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Topics About 'Inhaler'.

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  1. Chronic Obstructive Pulmonary Disease (COPD) Many patients with chronic obstructive pulmonary disease (COPD) struggle to use their inhalers properly.1 Though COPD is the fourth-leading cause of death in the United States, proper treatment can help many patients manage their condition.1,2 Unfortunately, the challenges presented by inhalation devices can place an additional burden on an already vulnerable patient population.1 It is critical that healthcare professionals work with patients to train them on inhalation techniques upon initiating treatment. In follow-up appointments, physicians and nurses should reassess and refresh patients on proper technique; and, when necessary, it may be important for healthcare professionals to consider and advocate for alternative device options for appropriate patients.1 A meta-analysis published in Chronic Obstructive Pulmonary Diseases in 2019 was a strong reminder of that basic tenet of treating patients with COPD: a large fraction of patients may not be getting adequate treatment because they are making errors with their inhalers. Metered-dose inhalers (MDIs) are the most commonly prescribed handheld device for treating COPD patients, but MDIs require hand–breath coordination that can be a barrier to proper administration. Some delivery devices, such as nebulizers, may be preferred by some patients. COPD treatments and devices vary and should be individualized to a patient's needs and abilities. Matching the proper delivery device to the correct patient can make a significant difference for patients struggling with their MDIs.1 How many patients are making errors with their MDIs? Eight in 10 patients who used an MDI made at least 1 error in taking their medication, according to the meta-analysis, which aggregated data for 1360 individuals across 10 published studies. Furthermore, the study showed that 7 in 10 patients performed ≥20% of their devices’ steps incorrectly.1 Though these numbers might seem high, the authors point out that they are in line with previous studies of MDI usage.1 The problem has been well documented by others looking at adherence and device usage in COPD. In other select reports, researchers have shown that ~25% of patients never receive instructions on how to use their device, and 69% report that their healthcare providers have never watched them try to take their medication.1 What kinds of errors are patients making? Coordinating breath, generating an adequate inspiratory force, and engaging the device by hand can be challenging, especially for a patient population plagued by comorbidities that include dementia and arthritis in addition to their breathing difficulties.1 The authors of the meta-analysis highlighted the following mistakes: 2 in 3 patients had trouble exhaling fully away from the MDI before inhalation (ie, failure to empty their lungs)1 2 in 5 patients failed to hold their breath after inhaling. This type of error can negatively impact treatment because of poor medication deposition1 1 in 3 patients failed to inhale slowly and deeply1 1 in 3 patients failed to shake the MDI1 What can be done? Clearly, nurses treating patients with COPD have significant challenges to overcome. More patient education and assessing and reassessing their patients’ technique with MDIs are crucial steps.1 Nurses should advocate for treatment options that suit their patients’ abilities and preferences, which may include nebulized therapies.1 SUNOVION is a registered trademark of Sumitomo Dainippon Pharma Co., Ltd. Sunovion Pharmaceuticals Inc. is a U.S. subsidiary of Sumitomo Dainippon Pharma Co., Ltd. ©2020 Sunovion Pharmaceuticals Inc. All rights reserved. 4/20 RESP-US-00039-20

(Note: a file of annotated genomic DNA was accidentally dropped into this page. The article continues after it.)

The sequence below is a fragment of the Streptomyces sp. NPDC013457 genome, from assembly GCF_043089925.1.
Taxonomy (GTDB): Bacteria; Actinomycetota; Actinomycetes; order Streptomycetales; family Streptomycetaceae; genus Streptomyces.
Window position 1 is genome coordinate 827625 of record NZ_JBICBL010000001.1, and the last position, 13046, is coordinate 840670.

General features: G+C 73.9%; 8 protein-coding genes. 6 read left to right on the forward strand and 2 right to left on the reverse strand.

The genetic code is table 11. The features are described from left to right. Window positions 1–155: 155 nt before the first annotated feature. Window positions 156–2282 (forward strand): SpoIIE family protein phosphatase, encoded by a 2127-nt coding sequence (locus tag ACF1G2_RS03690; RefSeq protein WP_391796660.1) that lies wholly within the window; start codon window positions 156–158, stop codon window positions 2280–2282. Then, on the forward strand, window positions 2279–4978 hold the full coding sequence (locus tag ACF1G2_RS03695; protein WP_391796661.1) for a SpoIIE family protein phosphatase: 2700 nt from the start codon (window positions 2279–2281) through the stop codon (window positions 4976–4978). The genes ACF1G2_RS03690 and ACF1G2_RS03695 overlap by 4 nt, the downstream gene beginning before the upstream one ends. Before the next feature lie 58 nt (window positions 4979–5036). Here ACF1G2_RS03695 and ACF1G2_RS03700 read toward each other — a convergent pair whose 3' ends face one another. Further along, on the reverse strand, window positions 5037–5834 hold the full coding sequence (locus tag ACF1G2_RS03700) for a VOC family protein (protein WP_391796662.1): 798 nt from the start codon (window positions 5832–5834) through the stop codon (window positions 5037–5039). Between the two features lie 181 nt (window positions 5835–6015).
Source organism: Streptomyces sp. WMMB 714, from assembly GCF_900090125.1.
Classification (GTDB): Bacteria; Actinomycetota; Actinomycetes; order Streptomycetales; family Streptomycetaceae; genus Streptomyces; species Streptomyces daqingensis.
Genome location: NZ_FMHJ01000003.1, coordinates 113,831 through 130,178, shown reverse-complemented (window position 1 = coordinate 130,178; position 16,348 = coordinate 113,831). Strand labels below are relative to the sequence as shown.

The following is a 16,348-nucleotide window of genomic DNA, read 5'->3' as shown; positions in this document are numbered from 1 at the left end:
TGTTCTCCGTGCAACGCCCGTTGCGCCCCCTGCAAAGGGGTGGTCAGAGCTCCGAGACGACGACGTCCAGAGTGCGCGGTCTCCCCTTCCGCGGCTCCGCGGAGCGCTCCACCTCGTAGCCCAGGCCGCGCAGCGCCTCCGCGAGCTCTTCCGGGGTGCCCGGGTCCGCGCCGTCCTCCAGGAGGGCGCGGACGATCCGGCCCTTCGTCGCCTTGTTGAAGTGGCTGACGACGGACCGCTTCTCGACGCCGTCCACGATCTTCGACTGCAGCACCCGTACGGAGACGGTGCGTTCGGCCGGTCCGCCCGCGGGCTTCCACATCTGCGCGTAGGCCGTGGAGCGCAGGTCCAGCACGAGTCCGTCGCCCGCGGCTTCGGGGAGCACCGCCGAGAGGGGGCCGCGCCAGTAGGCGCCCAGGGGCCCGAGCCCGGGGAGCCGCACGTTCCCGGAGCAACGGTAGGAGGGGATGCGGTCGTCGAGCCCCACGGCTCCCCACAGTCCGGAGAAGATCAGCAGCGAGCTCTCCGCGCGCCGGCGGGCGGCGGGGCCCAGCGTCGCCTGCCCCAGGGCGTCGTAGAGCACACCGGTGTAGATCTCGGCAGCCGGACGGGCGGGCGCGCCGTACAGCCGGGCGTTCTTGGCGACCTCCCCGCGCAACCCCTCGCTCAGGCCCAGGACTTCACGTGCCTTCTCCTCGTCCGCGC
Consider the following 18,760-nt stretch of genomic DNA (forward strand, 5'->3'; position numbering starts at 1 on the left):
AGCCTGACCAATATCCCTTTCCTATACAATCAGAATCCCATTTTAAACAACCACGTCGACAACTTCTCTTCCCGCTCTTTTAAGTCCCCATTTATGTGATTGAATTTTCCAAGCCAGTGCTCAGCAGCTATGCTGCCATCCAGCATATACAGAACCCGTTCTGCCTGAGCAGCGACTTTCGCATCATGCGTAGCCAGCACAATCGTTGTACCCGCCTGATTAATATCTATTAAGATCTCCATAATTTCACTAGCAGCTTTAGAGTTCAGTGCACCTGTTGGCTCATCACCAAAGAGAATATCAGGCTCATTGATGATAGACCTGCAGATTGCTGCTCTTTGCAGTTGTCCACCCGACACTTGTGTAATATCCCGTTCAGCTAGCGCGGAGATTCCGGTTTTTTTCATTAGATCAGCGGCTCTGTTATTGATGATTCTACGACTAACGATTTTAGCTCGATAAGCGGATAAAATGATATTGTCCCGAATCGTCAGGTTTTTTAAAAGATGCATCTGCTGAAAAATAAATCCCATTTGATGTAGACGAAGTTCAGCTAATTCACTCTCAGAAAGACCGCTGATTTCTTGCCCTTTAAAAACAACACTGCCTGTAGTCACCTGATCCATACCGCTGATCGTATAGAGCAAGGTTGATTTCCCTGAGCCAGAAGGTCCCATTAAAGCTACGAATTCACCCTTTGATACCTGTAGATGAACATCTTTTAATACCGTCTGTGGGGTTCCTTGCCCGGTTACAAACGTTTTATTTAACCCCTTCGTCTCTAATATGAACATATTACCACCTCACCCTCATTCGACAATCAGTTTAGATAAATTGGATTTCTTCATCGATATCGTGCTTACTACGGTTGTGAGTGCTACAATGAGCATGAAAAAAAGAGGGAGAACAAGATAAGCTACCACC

2. nursex23

    Asthma, no inhaler, WWYD?

    It happens pretty often that students forget their inhalers (MS). Every time it's happened there was no distress, O2 sats were mid to high 90s, mild wheezing and every other time someone was able to bring the inhaler within a reasonable time. But yesterday I had a student who had some wheezing and chest tightness, O2 93-95% up to 98% with deep breathing. I called dad who said he will bring her inhaler. 30 mins go by, no dad no inhaler, no change in student. I called and he said 15-20 mins. 30 mins go by still no dad. I called for admin to bring me a Coke (it had worked for a previous student) and then I called dad with no answer. I had the secretaries calling him too with no luck for about an hour. She was stable to where I did not feel an ambulance was necessary but I wanted to call one anyway because she was going on 2 hours wheezing and chest tightness. Finally dad shows up. She takes her inhaler, we wait about 5 mins and O2 is up to 99%, clear lungs, no chest tightness. I was so frustrated because this whole thing took 2 hours where I was constantly assessing her for changes while other students are still coming in and out. Had I known it was going to be 2 hours I think I would have called for an ambulance just to get her help sooner. I'm also not going to give them Coke and send them to class because it's definatley not a replacement for their inhaler. What do you all think of this? Would you have called an ambulance?
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